The prospect of Brexit creates major uncertainty in many areas of life and business, not least when it comes to the question of the data that you hold in your business and how you comply with data protection requirements and GDPR.
What will Brexit mean for the data you hold in your business and what will happen at the end of March when the UK leaves the EU?
The answer, unfortunately like so many aspects of Brexit, is uncertain, and will depend on how events unfold in a situation that is changing constantly and rapidly.
At the time of writing a Withdrawal Agreement has been negotiated between the EU and the UK along with a Political Declaration on the future relationship between the parties. The Withdrawal Agreement is here and the Political Declaration is here. There is also an explainer document here.
This Withdrawal Agreement has been accepted by the EU members states and the UK government, but it has not yet been accepted by the UK parliament and its prospects of doing so are the subject of enormous uncertainty and speculation. We will just have to wait to see what happens on that.
What will it mean for your business if the Withdrawal Agreement between the EU and the UK is confirmed and the UK leaves the EU on this basis?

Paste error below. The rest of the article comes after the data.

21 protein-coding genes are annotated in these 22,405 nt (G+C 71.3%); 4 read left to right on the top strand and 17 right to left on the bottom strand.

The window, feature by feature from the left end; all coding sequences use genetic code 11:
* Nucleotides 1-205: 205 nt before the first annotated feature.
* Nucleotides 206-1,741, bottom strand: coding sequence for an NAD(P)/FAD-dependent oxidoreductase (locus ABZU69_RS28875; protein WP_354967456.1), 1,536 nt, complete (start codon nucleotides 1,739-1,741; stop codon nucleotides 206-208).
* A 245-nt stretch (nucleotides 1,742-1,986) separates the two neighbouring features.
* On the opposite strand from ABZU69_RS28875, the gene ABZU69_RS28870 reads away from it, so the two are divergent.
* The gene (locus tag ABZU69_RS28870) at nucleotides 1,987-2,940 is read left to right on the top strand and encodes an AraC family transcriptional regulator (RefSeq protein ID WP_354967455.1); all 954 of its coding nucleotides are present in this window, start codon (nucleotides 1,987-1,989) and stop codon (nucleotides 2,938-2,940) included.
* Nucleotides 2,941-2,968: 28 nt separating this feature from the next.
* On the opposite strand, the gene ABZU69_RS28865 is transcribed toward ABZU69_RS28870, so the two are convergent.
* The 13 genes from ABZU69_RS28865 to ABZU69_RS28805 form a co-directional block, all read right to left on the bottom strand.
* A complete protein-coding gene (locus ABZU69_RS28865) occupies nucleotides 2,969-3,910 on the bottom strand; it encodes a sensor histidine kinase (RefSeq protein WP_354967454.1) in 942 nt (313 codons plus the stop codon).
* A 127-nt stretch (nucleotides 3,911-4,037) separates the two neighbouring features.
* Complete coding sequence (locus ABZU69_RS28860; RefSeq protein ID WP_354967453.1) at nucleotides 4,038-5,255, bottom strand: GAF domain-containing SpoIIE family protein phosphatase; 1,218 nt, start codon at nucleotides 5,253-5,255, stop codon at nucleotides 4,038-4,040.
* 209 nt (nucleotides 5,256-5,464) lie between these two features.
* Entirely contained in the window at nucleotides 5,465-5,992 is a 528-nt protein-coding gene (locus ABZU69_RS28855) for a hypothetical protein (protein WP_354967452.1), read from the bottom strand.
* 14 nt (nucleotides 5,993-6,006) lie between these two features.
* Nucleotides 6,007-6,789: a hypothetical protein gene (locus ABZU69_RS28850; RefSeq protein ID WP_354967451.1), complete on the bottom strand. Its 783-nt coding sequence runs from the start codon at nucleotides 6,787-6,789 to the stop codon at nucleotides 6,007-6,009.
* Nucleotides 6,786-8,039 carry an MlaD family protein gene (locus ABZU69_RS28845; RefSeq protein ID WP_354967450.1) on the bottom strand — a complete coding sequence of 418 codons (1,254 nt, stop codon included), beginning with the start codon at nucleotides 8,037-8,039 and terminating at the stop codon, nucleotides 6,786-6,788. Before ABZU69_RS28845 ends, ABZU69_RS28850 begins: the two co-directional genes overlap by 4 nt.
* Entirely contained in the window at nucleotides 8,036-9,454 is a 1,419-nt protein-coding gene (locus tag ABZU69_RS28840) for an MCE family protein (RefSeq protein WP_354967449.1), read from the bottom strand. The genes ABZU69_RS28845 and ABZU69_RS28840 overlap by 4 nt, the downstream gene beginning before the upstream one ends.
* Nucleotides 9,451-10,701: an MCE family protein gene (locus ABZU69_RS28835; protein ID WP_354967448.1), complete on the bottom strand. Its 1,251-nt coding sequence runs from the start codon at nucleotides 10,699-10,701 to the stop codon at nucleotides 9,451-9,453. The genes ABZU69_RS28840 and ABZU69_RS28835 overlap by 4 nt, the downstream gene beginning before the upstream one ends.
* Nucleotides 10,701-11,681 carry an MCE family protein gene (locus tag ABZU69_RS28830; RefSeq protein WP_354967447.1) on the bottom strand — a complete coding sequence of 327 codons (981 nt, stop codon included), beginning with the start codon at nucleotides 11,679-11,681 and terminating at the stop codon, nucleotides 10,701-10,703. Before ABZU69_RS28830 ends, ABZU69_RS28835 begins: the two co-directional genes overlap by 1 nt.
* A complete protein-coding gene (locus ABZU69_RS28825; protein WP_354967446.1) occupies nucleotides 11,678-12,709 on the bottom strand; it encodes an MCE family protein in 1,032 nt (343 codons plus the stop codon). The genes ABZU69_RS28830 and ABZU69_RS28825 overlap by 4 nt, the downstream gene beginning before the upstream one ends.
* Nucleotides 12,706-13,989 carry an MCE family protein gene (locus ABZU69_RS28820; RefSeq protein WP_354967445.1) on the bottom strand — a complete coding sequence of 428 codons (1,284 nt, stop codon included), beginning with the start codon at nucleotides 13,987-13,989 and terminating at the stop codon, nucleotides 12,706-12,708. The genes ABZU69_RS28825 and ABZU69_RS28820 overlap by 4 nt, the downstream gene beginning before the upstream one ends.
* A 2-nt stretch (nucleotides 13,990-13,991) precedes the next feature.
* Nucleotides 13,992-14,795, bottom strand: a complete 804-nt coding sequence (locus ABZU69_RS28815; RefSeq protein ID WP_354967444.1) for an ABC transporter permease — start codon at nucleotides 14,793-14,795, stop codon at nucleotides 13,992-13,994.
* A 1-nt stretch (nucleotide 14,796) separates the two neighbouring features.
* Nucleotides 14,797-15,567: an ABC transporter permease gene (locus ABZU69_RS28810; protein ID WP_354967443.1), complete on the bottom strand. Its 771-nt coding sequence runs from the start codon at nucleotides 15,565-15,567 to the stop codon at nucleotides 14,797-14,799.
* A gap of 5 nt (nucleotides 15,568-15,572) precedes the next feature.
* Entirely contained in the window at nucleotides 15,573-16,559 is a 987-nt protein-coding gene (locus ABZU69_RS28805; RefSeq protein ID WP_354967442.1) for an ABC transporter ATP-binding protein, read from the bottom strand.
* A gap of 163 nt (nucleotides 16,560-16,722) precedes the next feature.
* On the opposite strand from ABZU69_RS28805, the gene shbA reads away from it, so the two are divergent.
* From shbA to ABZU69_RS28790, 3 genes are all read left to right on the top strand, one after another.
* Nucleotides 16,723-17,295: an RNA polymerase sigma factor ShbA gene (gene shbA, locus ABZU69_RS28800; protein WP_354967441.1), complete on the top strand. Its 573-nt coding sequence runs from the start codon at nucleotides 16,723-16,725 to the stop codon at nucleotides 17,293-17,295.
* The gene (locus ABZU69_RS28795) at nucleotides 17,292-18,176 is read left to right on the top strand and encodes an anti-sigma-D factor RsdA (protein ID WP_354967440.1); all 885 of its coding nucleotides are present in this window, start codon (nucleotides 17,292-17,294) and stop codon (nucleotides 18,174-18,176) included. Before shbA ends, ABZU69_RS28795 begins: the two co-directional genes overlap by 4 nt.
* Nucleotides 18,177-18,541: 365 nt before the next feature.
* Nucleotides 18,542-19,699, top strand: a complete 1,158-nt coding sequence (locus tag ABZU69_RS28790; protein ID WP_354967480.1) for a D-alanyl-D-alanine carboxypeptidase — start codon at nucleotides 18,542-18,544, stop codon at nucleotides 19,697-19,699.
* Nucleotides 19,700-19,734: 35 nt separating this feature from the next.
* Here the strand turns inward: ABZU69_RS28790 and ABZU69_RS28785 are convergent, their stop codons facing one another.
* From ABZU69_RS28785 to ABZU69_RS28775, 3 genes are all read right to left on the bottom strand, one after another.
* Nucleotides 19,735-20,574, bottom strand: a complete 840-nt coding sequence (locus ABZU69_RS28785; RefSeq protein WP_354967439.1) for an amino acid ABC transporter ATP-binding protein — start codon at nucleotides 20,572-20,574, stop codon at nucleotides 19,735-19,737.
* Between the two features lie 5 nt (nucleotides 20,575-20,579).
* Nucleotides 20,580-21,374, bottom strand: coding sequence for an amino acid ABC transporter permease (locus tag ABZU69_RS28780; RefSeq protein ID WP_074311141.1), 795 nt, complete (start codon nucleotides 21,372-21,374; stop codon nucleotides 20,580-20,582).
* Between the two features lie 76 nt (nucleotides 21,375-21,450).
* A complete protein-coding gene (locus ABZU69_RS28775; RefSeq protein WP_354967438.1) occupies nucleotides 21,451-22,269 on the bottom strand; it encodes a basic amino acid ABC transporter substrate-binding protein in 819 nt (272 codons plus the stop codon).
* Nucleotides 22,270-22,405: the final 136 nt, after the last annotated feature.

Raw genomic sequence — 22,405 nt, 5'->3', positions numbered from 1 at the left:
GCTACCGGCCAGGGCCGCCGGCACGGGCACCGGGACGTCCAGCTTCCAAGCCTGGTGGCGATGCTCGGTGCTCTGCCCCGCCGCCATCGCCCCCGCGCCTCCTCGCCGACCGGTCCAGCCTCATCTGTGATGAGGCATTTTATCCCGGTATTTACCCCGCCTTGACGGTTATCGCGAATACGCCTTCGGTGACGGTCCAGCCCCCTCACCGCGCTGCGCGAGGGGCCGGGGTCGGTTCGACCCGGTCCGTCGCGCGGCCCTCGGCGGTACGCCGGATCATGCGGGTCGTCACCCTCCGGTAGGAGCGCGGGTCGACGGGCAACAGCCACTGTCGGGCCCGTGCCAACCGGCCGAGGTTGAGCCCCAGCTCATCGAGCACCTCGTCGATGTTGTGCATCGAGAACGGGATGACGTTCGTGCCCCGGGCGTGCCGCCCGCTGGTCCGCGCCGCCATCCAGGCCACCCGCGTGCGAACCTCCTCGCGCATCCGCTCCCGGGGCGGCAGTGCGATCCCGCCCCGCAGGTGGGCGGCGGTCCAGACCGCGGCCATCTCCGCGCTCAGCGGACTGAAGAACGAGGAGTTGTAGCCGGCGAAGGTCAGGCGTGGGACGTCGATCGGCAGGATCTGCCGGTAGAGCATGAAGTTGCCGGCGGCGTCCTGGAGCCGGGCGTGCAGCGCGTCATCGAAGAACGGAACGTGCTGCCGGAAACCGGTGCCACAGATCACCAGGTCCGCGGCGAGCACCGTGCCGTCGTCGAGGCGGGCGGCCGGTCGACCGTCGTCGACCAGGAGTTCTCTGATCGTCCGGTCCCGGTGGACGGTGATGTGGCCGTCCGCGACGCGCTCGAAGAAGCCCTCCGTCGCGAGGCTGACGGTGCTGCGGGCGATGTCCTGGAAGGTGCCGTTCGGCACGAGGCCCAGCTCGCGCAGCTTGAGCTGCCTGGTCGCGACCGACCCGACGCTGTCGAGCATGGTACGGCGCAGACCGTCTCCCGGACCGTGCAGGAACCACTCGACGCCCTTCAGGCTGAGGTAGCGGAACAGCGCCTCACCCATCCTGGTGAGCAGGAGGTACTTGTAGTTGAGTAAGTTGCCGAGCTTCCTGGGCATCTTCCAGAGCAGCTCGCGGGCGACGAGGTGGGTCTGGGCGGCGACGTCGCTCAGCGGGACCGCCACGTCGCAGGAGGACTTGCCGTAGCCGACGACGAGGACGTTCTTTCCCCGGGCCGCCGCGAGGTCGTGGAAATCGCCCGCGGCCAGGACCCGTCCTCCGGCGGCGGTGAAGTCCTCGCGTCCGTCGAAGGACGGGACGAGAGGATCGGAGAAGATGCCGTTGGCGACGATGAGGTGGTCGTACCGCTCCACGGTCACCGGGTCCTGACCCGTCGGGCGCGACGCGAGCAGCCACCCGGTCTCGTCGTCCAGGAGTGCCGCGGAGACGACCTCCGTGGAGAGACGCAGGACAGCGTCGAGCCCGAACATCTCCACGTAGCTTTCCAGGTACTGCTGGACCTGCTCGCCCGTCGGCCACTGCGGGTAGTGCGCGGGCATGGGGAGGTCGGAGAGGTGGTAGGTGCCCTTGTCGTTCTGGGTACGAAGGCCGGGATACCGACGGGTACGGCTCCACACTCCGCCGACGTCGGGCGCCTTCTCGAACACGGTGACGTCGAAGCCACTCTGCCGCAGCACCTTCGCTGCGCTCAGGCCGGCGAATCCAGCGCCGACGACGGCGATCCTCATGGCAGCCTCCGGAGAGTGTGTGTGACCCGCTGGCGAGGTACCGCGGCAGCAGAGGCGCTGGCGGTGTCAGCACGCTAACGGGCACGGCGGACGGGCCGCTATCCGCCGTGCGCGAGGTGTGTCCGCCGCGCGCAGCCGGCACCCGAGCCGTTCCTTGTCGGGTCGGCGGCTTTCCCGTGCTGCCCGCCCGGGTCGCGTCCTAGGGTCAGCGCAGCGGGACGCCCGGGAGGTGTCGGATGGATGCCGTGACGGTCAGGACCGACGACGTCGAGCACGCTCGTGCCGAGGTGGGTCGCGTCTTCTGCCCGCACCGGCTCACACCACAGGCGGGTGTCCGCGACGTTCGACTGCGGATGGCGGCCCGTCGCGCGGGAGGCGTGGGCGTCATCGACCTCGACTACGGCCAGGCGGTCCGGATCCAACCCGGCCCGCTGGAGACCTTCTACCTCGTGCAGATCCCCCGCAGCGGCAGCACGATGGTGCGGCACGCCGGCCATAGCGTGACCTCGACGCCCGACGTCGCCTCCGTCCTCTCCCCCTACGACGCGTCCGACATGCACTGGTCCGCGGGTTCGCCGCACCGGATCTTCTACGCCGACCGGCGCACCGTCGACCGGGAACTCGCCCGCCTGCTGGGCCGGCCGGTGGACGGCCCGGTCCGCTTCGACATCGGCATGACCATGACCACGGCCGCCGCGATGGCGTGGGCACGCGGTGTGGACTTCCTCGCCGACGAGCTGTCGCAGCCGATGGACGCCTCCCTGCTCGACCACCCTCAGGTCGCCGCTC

Well, the Withdrawal Agreement deals with data protection and GDPR issues quite specifically and provides clarity in these areas. Articles 70 to 74 of the Withdrawal Agreement in particular deal with data protection and data security of pages 127 – 131.
Article 71 essentially states that the EU’s GDPR will continue to apply in the UK for the duration of the transition period provided for in the Withdrawal Agreement. The transition period is to apply up to 31 December 2020 and may be extended.
If this were adopted, it would allow data to continue to flow freely between the EU and the UK on the basis that the UK will continue to adhere to the GDPR during the transitionary arrangements. And it would seem reasonable to assume based on what is outlined in the Political Declaration that the transition period should enable arrangements to be put in place so that a finding of adequacy to be made by end of the transition period so that data can continue to flow freely thereafter.
Something that is not mentioned specifically in the Withdrawal Agreement and that will have to be clarified as events unfold, is the status of UK based data controllers for the purposes of compliance with Article 27 of the GDPR. At present, the UK is a member state of the EU and data controllers established in the UK are, by definition, established in the EU.
However, after the UK leaves the EU, UK based data controllers holding data on people in the EU who do not have any establishment in another member state of the EU, will not be established in the EU for the purposes of the GDPR and will presumably have to appoint a representative in the EU pursuant to Article 27 of the GDPR in order to be compliant.
Whatever about the uncertainties of Brexit, the one thing that’s for sure is that our Brexit Business Data Survival Guide will help you to understand what you can do to prepare your business whatever happens.
Find out why you should appoint an Article 27 Representative.